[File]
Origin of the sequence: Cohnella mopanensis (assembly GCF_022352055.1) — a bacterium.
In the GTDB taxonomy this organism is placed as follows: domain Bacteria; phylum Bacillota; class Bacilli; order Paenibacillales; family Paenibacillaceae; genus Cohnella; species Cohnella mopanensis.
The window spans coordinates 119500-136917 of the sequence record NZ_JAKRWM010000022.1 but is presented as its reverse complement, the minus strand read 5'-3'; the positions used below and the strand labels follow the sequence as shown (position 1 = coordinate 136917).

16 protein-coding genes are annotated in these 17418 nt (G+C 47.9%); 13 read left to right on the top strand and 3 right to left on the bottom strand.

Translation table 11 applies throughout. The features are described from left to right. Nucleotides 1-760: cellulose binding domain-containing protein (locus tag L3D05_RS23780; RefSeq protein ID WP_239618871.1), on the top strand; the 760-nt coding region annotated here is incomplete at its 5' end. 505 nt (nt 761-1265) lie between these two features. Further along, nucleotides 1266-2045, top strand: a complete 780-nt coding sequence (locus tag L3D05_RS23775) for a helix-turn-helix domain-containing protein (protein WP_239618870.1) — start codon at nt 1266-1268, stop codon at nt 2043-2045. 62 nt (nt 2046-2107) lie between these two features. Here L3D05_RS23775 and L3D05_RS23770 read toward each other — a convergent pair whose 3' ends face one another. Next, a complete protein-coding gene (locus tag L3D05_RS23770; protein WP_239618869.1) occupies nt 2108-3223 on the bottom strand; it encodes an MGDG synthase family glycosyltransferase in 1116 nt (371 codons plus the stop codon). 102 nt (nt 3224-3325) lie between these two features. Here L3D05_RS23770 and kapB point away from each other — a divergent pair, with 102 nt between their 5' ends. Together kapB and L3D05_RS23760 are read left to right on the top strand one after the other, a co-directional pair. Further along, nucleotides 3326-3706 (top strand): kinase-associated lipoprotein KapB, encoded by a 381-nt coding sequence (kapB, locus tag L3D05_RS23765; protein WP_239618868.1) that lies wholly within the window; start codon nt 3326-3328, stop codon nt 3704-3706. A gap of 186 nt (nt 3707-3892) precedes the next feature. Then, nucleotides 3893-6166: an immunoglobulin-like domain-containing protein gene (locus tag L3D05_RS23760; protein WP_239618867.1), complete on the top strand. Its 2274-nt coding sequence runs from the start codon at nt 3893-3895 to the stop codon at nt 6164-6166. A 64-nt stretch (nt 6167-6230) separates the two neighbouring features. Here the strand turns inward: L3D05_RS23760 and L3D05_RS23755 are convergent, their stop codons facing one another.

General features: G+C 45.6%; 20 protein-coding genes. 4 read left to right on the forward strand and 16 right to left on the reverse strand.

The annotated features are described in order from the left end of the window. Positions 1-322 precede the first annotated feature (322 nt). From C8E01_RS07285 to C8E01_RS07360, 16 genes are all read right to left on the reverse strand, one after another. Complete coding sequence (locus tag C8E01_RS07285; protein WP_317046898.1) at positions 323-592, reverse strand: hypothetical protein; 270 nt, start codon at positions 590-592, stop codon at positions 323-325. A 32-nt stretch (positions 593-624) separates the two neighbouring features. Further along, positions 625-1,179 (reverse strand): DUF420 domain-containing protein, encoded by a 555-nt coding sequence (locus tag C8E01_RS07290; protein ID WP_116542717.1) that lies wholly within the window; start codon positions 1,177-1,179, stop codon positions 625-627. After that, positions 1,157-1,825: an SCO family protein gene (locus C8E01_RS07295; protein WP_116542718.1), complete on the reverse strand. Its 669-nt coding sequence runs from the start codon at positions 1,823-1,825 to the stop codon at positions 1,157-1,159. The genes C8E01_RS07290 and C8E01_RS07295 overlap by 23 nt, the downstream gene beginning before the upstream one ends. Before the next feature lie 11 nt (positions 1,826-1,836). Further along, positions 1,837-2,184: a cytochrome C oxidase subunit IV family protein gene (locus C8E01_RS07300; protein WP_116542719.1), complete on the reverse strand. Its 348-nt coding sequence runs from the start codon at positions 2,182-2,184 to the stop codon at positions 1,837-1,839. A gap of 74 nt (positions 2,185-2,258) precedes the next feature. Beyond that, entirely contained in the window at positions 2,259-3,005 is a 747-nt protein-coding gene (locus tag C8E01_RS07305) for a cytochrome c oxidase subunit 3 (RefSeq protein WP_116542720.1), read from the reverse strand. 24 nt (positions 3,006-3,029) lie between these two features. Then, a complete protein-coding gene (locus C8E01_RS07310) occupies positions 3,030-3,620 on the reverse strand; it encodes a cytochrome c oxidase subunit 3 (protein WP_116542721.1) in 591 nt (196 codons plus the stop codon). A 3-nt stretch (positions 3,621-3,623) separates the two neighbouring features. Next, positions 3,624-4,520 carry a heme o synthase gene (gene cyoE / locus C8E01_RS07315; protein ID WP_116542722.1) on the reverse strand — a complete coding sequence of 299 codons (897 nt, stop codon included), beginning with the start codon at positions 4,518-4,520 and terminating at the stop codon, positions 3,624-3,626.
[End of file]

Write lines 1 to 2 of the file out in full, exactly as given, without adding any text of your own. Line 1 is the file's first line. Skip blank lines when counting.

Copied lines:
Origin of the sequence: Cohnella mopanensis (assembly GCF_022352055.1) — a bacterium.
In the GTDB taxonomy this organism is placed as follows: domain Bacteria; phylum Bacillota; class Bacilli; order Paenibacillales; family Paenibacillaceae; genus Cohnella; species Cohnella mopanensis.